The hotel will employ 50 people, will have dog-friendly rooms and will also have free bikes to rent for its patrons. The hotel joins the Lark Motel and the Etha Hotel as recent hotel projects near downtown. The Etha is still under construction.

Yellowstone is on pace to break visitor records this year while the local skiing continues to garner a larger reputation and following. All the industries that focus on tourism, including the airport, have seen increased traffic. So long as more and more people continue to want to visit and experience Bozeman and Montana’s beauty, the city should expect to see tourist based businesses continue to grow in the area.





Montana to Improve Internet Speeds in Schools

by Tim Hart

Thanks to a partnership by the state government and an internet based non-profit organization, Montana Schools can look forward to having much faster internet in future years.

Montana will partner with Education Super Highway to help get state schools federal assistance and upgrade their broadband infrastructure. Currently, as many as 160 K-12 schools across Montana lack fiber optic cables that are needed for high speed internet connections. Rural schools struggle in particular due to their isolation. Education Super Highway specializes in gaining federal grants to help schools lay fiber optic wires or fund broadband upgrades. However, schools still need to pay for 10% of their costs. Having the state government jump on board will help pay for those additional costs to schools in need.

Bozeman schools obviously have internet access. However the size of some schools, coupled with their network capabilities often leads them to having slower than ideal internet. By partnering with Education Super Highway, even well established schools like Bozeman High School will have the opportunity to improve their internet infrastructure. The Bozeman School District does a great job keeping up with technology--last year they purchased Chromebooks for use by students--and this new project will only improve technology access in Bozeman schools. The City of Bozeman has also worked hard to install fiber optic cables around town--something that will also benefit nearby schools who can connect into that infrastructure.

Schools will not know how much the internet upgrades might cost until they have been reviewed on an individual basis. Having improved internet across the state and specifically in Gallatin County schools will continue to attract young families to the area. Any parent wants to give their child the best education possible. Having access to a tool like the internet is a must have in this modern age—having its capabilities fully optimized can’t hurt either!





Commissioners to Address Bozeman Affordable Housing

by Tim Hart

In a great article by Eric Dietrich of the Bozeman Daily Chronicle, he outlined the affordable housing proposal that commissioners will consider on September 21st as well as outlining the comments and concerns about the proposal from the two most prominent, opposing parties.

The proposal was made in light of rising values in the for-sale housing market in Bozeman and whether it’s the local government’s responsibility to help keep a certain segment of homes at the affordable level. Currently, there is worry that some residents will need to move to outlying communities to keep their homes affordable. Bozeman has had experts, non profits, builders and anyone else with creative ideas offer their best suggestions to tackle affordability. Ideally, Bozeman commissioners will reach a decision next Tuesday.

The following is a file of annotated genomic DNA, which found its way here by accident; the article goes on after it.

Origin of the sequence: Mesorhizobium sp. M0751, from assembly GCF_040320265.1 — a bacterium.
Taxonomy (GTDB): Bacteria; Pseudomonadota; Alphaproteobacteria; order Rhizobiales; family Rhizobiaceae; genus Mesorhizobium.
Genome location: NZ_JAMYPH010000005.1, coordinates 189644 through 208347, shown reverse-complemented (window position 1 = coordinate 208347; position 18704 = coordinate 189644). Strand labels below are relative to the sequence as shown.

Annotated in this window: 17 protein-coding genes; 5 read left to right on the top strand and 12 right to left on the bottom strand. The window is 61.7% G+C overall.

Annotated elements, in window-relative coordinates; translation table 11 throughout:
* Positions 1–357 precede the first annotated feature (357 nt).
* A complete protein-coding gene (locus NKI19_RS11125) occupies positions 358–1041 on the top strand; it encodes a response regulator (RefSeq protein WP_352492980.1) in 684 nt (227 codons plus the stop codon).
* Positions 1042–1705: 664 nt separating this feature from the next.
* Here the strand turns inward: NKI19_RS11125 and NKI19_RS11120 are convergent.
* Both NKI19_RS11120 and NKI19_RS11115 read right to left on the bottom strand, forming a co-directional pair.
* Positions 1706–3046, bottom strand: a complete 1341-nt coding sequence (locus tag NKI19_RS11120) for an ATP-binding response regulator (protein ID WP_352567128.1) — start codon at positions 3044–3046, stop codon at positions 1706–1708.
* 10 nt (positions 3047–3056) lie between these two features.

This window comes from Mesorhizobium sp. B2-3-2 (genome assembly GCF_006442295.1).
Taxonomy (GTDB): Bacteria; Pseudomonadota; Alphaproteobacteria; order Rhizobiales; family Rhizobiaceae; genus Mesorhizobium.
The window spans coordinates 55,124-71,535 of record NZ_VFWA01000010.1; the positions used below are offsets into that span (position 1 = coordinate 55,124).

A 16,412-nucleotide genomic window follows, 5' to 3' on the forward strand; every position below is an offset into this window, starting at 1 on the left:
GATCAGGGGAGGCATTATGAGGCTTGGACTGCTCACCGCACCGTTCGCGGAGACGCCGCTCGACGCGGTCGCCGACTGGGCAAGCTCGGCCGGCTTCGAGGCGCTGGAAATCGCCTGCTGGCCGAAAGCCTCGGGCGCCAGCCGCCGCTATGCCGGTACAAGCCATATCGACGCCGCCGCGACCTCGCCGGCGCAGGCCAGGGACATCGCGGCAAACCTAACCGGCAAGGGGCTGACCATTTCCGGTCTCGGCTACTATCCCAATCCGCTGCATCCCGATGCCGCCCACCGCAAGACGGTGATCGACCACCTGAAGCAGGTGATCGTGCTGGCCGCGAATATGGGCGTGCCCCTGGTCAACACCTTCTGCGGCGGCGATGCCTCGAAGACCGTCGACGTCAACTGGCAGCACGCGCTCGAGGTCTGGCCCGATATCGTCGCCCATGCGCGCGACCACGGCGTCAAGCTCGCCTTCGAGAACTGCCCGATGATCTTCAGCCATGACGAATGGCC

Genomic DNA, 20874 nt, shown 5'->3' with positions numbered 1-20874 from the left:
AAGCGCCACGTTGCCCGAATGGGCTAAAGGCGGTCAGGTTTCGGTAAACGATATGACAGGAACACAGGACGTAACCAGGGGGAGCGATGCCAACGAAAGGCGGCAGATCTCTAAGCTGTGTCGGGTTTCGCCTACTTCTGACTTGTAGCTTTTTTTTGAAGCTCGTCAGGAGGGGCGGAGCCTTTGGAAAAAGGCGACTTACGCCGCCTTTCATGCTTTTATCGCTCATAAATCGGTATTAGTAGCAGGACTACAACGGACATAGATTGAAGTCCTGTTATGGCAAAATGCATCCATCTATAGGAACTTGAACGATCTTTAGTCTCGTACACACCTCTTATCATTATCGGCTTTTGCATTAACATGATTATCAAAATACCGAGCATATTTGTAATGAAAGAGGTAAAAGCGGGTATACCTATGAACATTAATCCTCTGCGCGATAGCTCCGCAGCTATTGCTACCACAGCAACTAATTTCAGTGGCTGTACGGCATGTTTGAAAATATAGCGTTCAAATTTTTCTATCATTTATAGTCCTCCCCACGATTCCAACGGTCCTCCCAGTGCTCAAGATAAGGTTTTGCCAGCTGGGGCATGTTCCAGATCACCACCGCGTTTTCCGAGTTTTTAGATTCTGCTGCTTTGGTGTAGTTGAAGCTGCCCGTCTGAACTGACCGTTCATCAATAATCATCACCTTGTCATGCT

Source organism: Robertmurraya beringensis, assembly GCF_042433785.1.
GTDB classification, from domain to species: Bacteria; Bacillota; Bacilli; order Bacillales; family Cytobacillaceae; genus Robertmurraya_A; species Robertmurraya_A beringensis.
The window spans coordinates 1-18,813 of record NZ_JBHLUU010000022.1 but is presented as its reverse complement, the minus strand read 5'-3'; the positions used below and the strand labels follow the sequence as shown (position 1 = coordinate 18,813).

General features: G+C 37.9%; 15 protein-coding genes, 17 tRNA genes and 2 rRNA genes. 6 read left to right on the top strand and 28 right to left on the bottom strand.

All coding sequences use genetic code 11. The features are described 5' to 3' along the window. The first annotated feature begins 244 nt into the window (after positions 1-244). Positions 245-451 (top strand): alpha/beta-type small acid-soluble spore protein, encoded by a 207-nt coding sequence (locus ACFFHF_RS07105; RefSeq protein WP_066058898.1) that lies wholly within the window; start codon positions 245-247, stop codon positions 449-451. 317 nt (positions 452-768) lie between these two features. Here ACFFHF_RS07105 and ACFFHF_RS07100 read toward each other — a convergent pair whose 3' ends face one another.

The Proposal: Currently, the median income for a resident in Bozeman is $61,800 and can afford a home up to $250,000. However, as of last November, median home prices sat at $287,000.

To help lower the average costs of homes in Bozeman, the city would try to build 14 new affordable single-family homes and townhouses by 2016 with 54 new units by 2017. The city would use inclusionary zoning to get the homes built. Essentially, they would ask builders to build a certain number of affordable homes for every full subdivision, development etc. To entice builders in, the city would help cut down their costs by subsidizing impact fees and reducing lot sizes.

Three quarters of these homes would be priced for residents only making 90% of the median income. That would help a family of three making $55,600 able to afford a home of $213,000.

The last quarter of affordable homes would be built for residents making $49,450 and below, or 80% of the median income. These residents could afford a home of $161,000. 

Currently, builders and home affordability non-profits sit on each side of the debate and both have brought up their own concerns with the proposal.

HRDC: The HRDC is a non-profit, community action agency that has helped build affordable homes across town as well as help residents below median income levels to keep a good quality of life.  The HRDC’s concern with the new proposal is that it does not go far enough. The HRDC would like to see more affordable housing for those making $49,450 or less. They were also disappointed that the proposal does not address issues of affordability in the Bozeman rental market.

Builders: Local area builders are concerned that the new proposal and regulations will require too much financial risk on their part without equal compensation for their sacrifice. Essentially, they would be asked to recoup the lost profits of adding affordable homes to a subdivision through the impact fees and lot sizes. Builders do not believe the profit line makes that feasible.  On top of that, builders are concerned that even if low income buyers were able to buy a home in Bozeman because it had been subsidized, they may not be able to qualify for financing from banks and other insitutions that want to see certain levels of income.  Builders would take on a lot of financial risk without the guarantee that a buyer would be waiting for them.

No matter what the City Commissioners decide, the affordable housing debate will continue in Bozeman. Hopefully, Bozeman will be able to come up with a proposal that would be agreeable to all parties, if not ideal.



Displaying blog entries 1-10 of 267